Astros get to Braves’ rookie starter Dylan Lee early in Game 4

MLB

In Game 3 of the 2021 World Series, Atlanta Braves starter Ian Anderson stole the show with five no-hit innings against the Houston Astros. The Braves won the game and took a 2-1 series lead.

The Braves’ decision to go to the bullpen while Anderson was throwing a no-hitter was hotly debated, but Atlanta manager Brian Snitker said it was a personal feeling, not the analytics, that suggested Anderson shouldn’t face the top of the Houston lineup a third time.

“I was just like, ‘Ian, I’m going with my gut right here. Just my eyes, my gut,'” Snitker said about his decision to pull Anderson during the no-hit bid.

What’s the gut saying about Game 4? The numbers say a few things. The Braves are 6-0 at home this postseason. According to ESPN Stats & Information, only three teams have won seven straight home games in a single postseason. Those three teams — the 2008 Philadelphia Phillies, 2015 Kansas City Royals and 2017 Astros — all won the championship. If the Braves make it to a record 8-0 at home, they’ll win the series.

This postseason, however, Houston has been at its best coming off a loss. According to ESPN Stats & Information, the Astros are 3-1, averaging 7.3 runs per game following losses in the 2021 playoffs.

The Game 4 pitching matchup is one of the most unusual we will ever see in a World Series game. Braves starter Dylan Lee is easily the most anonymous, least accomplished pitcher to start a World Series game. Lee lasted only four batters and was pulled.

On the other side is Zack Greinke, who leads active pitchers in innings pitched. Greinke started once in the ALCS and lasted just four outs, inducing no swings-and-misses in the 37 pitches he threw. Frankly, he hasn’t pitched well since mid-August and while he’s a starter in pedigree, like Lee he probably won’t be expected to last long.

Indeed, let’s see how far each manager wants to go here. Expect lots of bullpen innings from both sides.

Guts? Numbers? More wine? Which will reign supreme? Here are the best moments from Game 4:

Altuve is at it again

After leaving seven runners on through the first three innings, the Astros finally make it 2-0 on Jose Altuve s 23rd career postseason home run (moving past Bernie Williams for second on the all-time postseason list behind Manny Ramirez’s 29). It was a long 434-foot blast to center field and, believe it or not, his first home run to center all season. Of his previous 35 home runs including the postseason, 34 had gone to left field or left-center and one to right field.

Oh, and let’s see what the organist plays next time Altuve steps up to the plate: This time it was “It’s a Small World.” Last night it was “I’m a Little Teapot.” Not so funny when the little guy crushes one over the fence.

Keeping things close

Fascinating sequence in the top of the third as the Braves escape another bases-loaded jam, this time with no damage. With runners at first and third and two outs, the Braves intentionally walk Yuli Gurriel, the AL batting champ, to have Kyle Wright face the No. 8 hitter — pitcher Zack Greinke, who was batting ahead of catcher Martin Maldonado. Greinke singled in his first at-bat and is one of the best hitting pitchers in the game, but he also batted just twice all regular season. It’s a high-leverage run-scoring chance, but if you pull Greinke you need seven innings from your bullpen. On the other hand, Greinke hasn’t pitched well since mid-August. Dusty Baker let him hit and Greinke grounded out. We’ll see if that turns out to be the right move.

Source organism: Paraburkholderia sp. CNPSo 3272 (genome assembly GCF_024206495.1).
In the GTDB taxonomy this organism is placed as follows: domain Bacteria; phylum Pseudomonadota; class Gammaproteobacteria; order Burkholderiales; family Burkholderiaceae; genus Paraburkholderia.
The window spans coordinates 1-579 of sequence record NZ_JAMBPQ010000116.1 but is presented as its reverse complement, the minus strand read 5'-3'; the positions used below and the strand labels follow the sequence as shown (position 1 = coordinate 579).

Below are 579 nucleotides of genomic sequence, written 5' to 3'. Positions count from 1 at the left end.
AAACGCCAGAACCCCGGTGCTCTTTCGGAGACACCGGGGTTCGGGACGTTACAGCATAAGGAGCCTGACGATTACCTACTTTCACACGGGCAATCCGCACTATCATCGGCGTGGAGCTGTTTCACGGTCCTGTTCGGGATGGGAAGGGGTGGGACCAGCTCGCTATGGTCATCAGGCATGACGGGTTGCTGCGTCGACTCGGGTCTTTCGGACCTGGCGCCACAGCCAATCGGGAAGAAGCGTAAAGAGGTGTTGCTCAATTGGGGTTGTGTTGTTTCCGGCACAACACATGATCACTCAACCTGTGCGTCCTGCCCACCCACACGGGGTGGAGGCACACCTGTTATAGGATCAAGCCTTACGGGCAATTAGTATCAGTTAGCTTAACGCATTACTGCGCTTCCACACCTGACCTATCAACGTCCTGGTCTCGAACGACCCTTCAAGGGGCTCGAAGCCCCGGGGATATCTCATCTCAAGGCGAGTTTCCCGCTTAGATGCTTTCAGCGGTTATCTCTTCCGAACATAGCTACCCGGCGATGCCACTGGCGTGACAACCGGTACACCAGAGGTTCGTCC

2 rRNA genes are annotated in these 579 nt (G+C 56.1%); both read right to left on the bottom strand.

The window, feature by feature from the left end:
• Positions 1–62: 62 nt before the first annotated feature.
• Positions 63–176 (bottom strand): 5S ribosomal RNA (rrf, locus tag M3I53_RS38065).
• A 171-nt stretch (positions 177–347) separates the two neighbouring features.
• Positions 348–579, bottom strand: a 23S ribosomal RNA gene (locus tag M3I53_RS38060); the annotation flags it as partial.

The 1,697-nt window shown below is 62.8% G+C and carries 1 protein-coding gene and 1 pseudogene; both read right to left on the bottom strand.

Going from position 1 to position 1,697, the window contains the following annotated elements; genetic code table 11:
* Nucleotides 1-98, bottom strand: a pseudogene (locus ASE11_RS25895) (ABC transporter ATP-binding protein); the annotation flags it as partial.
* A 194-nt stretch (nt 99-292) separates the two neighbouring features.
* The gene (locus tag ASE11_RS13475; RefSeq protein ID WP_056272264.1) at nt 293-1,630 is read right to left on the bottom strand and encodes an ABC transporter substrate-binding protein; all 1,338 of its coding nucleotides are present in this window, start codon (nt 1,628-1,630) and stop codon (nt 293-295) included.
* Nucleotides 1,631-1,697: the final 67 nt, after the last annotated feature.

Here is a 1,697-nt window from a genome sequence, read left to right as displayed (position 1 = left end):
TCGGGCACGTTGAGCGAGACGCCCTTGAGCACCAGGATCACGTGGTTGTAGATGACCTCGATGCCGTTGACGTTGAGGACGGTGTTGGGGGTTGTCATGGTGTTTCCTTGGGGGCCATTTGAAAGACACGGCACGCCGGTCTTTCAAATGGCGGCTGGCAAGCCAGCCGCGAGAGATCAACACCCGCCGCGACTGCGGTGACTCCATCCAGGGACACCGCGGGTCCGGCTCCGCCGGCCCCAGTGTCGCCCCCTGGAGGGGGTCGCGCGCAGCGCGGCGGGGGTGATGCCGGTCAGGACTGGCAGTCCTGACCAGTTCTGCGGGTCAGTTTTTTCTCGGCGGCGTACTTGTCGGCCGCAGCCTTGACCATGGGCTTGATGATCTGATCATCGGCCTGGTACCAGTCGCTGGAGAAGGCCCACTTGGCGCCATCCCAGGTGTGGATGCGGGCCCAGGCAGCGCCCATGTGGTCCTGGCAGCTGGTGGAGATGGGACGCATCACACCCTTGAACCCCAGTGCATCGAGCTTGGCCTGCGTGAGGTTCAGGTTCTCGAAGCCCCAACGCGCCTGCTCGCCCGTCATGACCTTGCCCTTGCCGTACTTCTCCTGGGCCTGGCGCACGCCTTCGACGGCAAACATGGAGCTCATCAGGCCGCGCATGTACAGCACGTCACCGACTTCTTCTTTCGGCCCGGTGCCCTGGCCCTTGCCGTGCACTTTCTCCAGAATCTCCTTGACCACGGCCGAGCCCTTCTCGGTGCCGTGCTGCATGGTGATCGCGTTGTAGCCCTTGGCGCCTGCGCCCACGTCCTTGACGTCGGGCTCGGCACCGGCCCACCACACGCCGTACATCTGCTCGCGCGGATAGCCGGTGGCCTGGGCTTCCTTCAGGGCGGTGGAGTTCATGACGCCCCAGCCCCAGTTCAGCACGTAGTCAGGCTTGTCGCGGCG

We’ll see if that turns out to be the right move.

A rough start for the rookie

Well, that could have been a lot worse for the Braves. Rookie southpaw Dylan Lee faced four batters and gave up an infield single and walked the two left-handed batters he faced, but Kyle Wright came on with the bases loaded and one out and induced an RBI groundout from Carlos Correa then struck out Kyle Tucker on a 96-mph fastball up in the zone. Tucker would probably like another hack at a 1-2 fastball down the middle that he fouled off. It was a big gamble for the Braves starting a pitcher with just 4.2 innings in the majors, even if they were hoping to just get one inning out of him. In the end, Snitker is fortunate that it’s 1-0 instead of 3-0 considering both these pitchers weren’t even on the original playoff roster for the Braves in the NLDS.

Atlanta can rest easy

The pearl necklace worn by Braves outfielder Joc Pederson has become the accessory du jour for the postseason. The necklace got noticed in early October when Pederson was wearing it when he crushed a three-run homer to beat the Milwaukee Brewers in Game 3 of the NLDS.

“I take them off when I sleep,” Pederson said on Oct. 11. “I got them through my jeweler. And, yes, they’re real pearls.”

But, in Game 3 of the World Series, the necklace broke. Stephanie Apstein of Sports Illustrated reported that Pederson had his jeweler flown to Atlanta with a replacement.

And, to a sigh of relief to the superstitious, Pederson has his pearls for Game 4.

Greinke in great company

In the National League park, the pitcher bats. Greinke will bat eighth in the lineup, ahead of catcher Martin Maldonado. That spot in the lineup puts Greinke in some rare company.

Greinke only had two at-bats this season. He is a career-.225 hitter.

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